I worked at KCSU from 1976 to 1982 and at KTCL from 1978 to 1982. So I worked at both stations simultaneously. Sometimes I would do Mostly Jazz on KCSU from 9 to midnight, hop on my bike and ride across town and do the 12:30 to 6 a.m. shift at KTCL. Those were the days.
In 1982, I moved to Denver to attend law school at the University of Denver and put my radio career on hold. After I graduated and worked as a lawyer for a couple years, I decided to get back into it. KUVO had gone on the air in 1985 with a jazz format and ran, almost exclusively, on volunteer power. In 1988, a radio acquaintance told me that the program director there was always looking for experienced announcers so, after getting a couple years as a lawyer under my belt, I contacted Carlos Lando, program director at KUVO. I quickly landed a Tuesday evening slot and I've been there ever since. Twenty-five years later, I still enjoy going to the studio on Tuesday evenings to play jazz on the radio from 7 to 10. BTW, Lando is still there too and, for my money, is one of the best program directors around. I say that not only because he lets the DJs more or less play what we want, but also because it works! The station has a great sound. It's diverse, yet it hangs together.
I've always been a music proselytizer and radio has given me a great opportunity to do that. Writing concert reviews and emailing them to friends was another step in that process. Being able to post those reviews on All About Jazz gives me a wider distribution to talk about the music that I enjoy and often touches my soul. Hopefully, through all this, I can inspire others to seek out and hear music that can inspire them as well.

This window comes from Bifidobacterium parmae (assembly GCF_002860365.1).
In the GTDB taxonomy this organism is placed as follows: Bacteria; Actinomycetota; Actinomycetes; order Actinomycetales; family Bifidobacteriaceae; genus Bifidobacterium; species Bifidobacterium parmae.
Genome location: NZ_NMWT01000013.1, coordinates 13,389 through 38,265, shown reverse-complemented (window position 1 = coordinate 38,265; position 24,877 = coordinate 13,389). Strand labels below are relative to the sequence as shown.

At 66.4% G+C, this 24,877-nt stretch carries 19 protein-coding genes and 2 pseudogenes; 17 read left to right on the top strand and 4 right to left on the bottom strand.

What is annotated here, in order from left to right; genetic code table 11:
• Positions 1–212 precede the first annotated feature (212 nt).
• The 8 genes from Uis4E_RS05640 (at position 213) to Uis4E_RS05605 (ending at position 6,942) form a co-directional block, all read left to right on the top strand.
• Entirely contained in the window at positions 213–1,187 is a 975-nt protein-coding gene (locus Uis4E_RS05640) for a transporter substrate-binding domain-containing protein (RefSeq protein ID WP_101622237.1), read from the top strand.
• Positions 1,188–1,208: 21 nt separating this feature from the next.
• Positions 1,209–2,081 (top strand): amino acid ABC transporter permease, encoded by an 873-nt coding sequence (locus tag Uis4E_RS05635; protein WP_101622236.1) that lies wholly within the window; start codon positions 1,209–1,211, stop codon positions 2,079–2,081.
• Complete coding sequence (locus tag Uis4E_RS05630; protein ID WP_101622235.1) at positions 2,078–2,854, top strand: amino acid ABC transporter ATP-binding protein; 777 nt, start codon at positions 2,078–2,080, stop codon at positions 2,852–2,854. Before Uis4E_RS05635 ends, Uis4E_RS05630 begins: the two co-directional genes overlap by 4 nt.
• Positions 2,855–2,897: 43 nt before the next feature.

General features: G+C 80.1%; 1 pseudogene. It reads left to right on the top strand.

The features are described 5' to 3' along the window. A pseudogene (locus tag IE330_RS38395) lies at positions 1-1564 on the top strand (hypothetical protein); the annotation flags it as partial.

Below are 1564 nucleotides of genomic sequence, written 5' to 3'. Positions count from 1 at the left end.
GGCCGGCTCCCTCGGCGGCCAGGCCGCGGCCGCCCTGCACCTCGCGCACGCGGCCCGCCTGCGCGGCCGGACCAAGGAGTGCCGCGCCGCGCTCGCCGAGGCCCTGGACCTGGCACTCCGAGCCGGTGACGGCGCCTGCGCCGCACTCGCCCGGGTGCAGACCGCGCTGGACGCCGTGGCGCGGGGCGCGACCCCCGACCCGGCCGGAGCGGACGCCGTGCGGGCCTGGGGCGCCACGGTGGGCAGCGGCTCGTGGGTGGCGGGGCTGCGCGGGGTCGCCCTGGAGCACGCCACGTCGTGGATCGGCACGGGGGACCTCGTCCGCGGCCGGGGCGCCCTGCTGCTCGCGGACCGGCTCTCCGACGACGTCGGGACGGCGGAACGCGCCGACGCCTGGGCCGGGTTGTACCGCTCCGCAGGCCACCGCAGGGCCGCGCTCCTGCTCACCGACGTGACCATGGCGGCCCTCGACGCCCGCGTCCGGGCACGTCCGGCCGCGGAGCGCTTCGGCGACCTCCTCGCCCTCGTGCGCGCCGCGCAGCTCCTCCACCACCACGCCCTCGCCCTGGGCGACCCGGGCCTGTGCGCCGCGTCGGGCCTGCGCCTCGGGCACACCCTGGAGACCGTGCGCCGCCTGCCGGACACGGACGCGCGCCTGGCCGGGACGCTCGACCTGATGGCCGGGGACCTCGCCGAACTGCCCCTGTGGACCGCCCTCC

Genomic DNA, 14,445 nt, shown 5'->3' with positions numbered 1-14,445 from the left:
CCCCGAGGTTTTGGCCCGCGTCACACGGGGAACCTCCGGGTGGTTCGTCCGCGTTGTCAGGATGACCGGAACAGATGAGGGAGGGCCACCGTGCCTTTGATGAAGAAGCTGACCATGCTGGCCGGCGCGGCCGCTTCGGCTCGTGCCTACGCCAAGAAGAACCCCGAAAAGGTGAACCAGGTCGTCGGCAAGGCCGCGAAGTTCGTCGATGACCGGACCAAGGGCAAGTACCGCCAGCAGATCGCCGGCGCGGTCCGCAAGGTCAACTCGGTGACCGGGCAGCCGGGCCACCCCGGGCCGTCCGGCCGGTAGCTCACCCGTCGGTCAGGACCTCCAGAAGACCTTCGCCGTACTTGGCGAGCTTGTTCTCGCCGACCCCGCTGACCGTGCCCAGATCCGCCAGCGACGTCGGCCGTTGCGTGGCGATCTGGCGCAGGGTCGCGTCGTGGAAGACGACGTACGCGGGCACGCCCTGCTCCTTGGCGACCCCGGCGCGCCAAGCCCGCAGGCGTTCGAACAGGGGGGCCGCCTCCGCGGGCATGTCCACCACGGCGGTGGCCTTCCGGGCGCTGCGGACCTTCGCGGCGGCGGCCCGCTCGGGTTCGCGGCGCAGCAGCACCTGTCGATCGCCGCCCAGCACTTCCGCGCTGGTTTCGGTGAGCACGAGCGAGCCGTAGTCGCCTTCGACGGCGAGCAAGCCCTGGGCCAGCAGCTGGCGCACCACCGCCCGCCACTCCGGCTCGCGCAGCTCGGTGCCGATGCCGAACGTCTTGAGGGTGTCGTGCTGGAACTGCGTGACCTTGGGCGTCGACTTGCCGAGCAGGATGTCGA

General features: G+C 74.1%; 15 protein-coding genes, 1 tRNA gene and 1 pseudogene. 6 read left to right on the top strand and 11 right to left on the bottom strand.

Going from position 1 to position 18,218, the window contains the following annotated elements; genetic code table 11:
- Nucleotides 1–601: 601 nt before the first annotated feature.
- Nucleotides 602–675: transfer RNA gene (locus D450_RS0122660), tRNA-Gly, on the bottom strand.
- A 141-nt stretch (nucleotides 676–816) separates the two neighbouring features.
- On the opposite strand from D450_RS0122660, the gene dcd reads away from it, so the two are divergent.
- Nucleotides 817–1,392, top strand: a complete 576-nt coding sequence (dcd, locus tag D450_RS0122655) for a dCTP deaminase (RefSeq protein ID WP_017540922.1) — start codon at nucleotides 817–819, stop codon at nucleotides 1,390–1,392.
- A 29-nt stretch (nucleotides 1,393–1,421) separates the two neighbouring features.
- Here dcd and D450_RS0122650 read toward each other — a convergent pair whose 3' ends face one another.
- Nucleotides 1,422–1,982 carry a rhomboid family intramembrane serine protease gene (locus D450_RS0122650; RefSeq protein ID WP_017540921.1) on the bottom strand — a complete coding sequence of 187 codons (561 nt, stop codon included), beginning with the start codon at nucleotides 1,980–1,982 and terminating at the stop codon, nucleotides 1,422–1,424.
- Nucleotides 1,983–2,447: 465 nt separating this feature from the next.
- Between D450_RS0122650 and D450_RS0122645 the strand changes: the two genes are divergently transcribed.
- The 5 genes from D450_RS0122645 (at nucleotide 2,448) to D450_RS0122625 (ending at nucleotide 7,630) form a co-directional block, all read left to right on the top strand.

What was the first record you bought that you would still listen to today? Up until recently, the answer to that question was Who's Next (Decca, 1971) and Led Zeppelin IV (Atlantic, 1971) both purchased on the same fateful day in 1971. These were the first two rock records I bought and I'm still impressed that I picked those two because they are clearly two of the top albums of the Classic Rock era.
I became enamored with music at a very early age. The interest was encouraged by my parents who bought me a little record player and records about things like train songs. As I got older, I wanted to buy my own records, but my parents weren't too sure about that Rock 'n Roll stuff I was interested in. The compromise, for a time, was that I was allowed to buy non-rock albums and I gravitated to Herb Alpert
Recently, I watched the movie "Seeking a Friend for the End of the World." In the movie, the Keira Knightley character spends about half her time carrying around about a dozen of her prized records. The one that was always on top was Herb Alpert's Beat of the Brass (A&M, 1968), easily identifiable by the back cover with Herb standing in the middle of a field of bright yellow flowers. I still have that album! After watching the movie, I had to pull it out and listen to it. It includes Alpert's first hit vocal, "This Guy's In Love With You"(!) They even played that song in the movie.